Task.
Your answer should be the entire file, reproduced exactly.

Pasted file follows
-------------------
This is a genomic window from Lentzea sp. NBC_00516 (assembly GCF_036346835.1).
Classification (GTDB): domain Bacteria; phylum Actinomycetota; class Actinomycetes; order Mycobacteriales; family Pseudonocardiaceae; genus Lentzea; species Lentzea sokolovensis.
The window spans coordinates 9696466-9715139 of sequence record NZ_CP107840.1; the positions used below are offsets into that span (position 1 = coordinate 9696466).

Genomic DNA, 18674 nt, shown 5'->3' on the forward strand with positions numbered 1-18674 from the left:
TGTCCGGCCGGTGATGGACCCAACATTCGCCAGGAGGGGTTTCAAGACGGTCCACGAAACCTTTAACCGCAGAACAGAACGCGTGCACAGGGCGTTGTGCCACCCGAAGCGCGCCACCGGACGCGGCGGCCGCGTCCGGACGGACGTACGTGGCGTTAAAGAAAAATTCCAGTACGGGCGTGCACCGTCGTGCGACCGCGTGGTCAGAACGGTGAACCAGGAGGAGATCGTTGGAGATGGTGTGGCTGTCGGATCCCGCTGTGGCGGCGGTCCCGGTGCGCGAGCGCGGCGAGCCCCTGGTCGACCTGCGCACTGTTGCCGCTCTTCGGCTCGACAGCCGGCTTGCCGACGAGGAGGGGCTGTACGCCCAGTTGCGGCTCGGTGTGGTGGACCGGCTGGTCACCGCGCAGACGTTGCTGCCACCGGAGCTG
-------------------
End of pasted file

This is a genomic window from Lentzea sp. NBC_00516 (assembly GCF_036346835.1).
Classification (GTDB): domain Bacteria; phylum Actinomycetota; class Actinomycetes; order Mycobacteriales; family Pseudonocardiaceae; genus Lentzea; species Lentzea sokolovensis.
The window spans coordinates 9696466-9715139 of sequence record NZ_CP107840.1; the positions used below are offsets into that span (position 1 = coordinate 9696466).

Genomic DNA, 18674 nt, shown 5'->3' on the forward strand with positions numbered 1-18674 from the left:
TGTCCGGCCGGTGATGGACCCAACATTCGCCAGGAGGGGTTTCAAGACGGTCCACGAAACCTTTAACCGCAGAACAGAACGCGTGCACAGGGCGTTGTGCCACCCGAAGCGCGCCACCGGACGCGGCGGCCGCGTCCGGACGGACGTACGTGGCGTTAAAGAAAAATTCCAGTACGGGCGTGCACCGTCGTGCGACCGCGTGGTCAGAACGGTGAACCAGGAGGAGATCGTTGGAGATGGTGTGGCTGTCGGATCCCGCTGTGGCGGCGGTCCCGGTGCGCGAGCGCGGCGAGCCCCTGGTCGACCTGCGCACTGTTGCCGCTCTTCGGCTCGACAGCCGGCTTGCCGACGAGGAGGGGCTGTACGCCCAGTTGCGGCTCGGTGTGGTGGACCGGCTGGTCACCGCGCAGACGTTGCTGCCACCGGAGCTG